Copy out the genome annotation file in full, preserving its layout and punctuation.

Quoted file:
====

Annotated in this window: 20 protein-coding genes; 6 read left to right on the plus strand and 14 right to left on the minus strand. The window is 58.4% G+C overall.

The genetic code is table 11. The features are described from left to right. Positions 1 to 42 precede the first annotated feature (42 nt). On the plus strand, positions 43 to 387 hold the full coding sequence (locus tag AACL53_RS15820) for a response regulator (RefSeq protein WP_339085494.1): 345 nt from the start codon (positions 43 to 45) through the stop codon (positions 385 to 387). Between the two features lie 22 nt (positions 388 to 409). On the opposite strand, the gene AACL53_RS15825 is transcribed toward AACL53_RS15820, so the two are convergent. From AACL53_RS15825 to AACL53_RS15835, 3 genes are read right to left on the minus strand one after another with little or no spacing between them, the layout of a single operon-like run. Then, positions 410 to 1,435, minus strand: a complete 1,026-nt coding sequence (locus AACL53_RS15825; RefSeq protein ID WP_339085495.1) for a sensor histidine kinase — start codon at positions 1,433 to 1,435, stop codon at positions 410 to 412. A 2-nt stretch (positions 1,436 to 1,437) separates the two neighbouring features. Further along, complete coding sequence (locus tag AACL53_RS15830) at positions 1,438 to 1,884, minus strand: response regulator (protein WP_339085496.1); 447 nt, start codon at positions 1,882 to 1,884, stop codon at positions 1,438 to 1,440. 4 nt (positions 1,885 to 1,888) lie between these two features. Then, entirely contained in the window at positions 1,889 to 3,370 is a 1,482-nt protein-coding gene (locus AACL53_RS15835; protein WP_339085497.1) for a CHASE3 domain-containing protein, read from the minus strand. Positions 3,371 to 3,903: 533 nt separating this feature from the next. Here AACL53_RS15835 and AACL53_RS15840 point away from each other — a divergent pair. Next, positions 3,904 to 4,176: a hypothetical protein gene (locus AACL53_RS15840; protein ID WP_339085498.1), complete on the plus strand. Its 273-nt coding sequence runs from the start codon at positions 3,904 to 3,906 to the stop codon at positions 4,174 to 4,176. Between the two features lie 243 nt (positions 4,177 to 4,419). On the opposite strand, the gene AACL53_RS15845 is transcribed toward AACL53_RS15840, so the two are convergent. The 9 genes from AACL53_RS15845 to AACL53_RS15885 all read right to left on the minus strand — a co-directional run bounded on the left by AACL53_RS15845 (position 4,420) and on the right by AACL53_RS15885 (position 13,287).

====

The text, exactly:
Annotated in this window: 20 protein-coding genes; 6 read left to right on the plus strand and 14 right to left on the minus strand. The window is 58.4% G+C overall.

The genetic code is table 11. The features are described from left to right. Positions 1 to 42 precede the first annotated feature (42 nt). On the plus strand, positions 43 to 387 hold the full coding sequence (locus tag AACL53_RS15820) for a response regulator (RefSeq protein WP_339085494.1): 345 nt from the start codon (positions 43 to 45) through the stop codon (positions 385 to 387). Between the two features lie 22 nt (positions 388 to 409). On the opposite strand, the gene AACL53_RS15825 is transcribed toward AACL53_RS15820, so the two are convergent. From AACL53_RS15825 to AACL53_RS15835, 3 genes are read right to left on the minus strand one after another with little or no spacing between them, the layout of a single operon-like run. Then, positions 410 to 1,435, minus strand: a complete 1,026-nt coding sequence (locus AACL53_RS15825; RefSeq protein ID WP_339085495.1) for a sensor histidine kinase — start codon at positions 1,433 to 1,435, stop codon at positions 410 to 412. A 2-nt stretch (positions 1,436 to 1,437) separates the two neighbouring features. Further along, complete coding sequence (locus tag AACL53_RS15830) at positions 1,438 to 1,884, minus strand: response regulator (protein WP_339085496.1); 447 nt, start codon at positions 1,882 to 1,884, stop codon at positions 1,438 to 1,440. 4 nt (positions 1,885 to 1,888) lie between these two features. Then, entirely contained in the window at positions 1,889 to 3,370 is a 1,482-nt protein-coding gene (locus AACL53_RS15835; protein WP_339085497.1) for a CHASE3 domain-containing protein, read from the minus strand. Positions 3,371 to 3,903: 533 nt separating this feature from the next. Here AACL53_RS15835 and AACL53_RS15840 point away from each other — a divergent pair. Next, positions 3,904 to 4,176: a hypothetical protein gene (locus AACL53_RS15840; protein ID WP_339085498.1), complete on the plus strand. Its 273-nt coding sequence runs from the start codon at positions 3,904 to 3,906 to the stop codon at positions 4,174 to 4,176. Between the two features lie 243 nt (positions 4,177 to 4,419). On the opposite strand, the gene AACL53_RS15845 is transcribed toward AACL53_RS15840, so the two are convergent. The 9 genes from AACL53_RS15845 to AACL53_RS15885 all read right to left on the minus strand — a co-directional run bounded on the left by AACL53_RS15845 (position 4,420) and on the right by AACL53_RS15885 (position 13,287).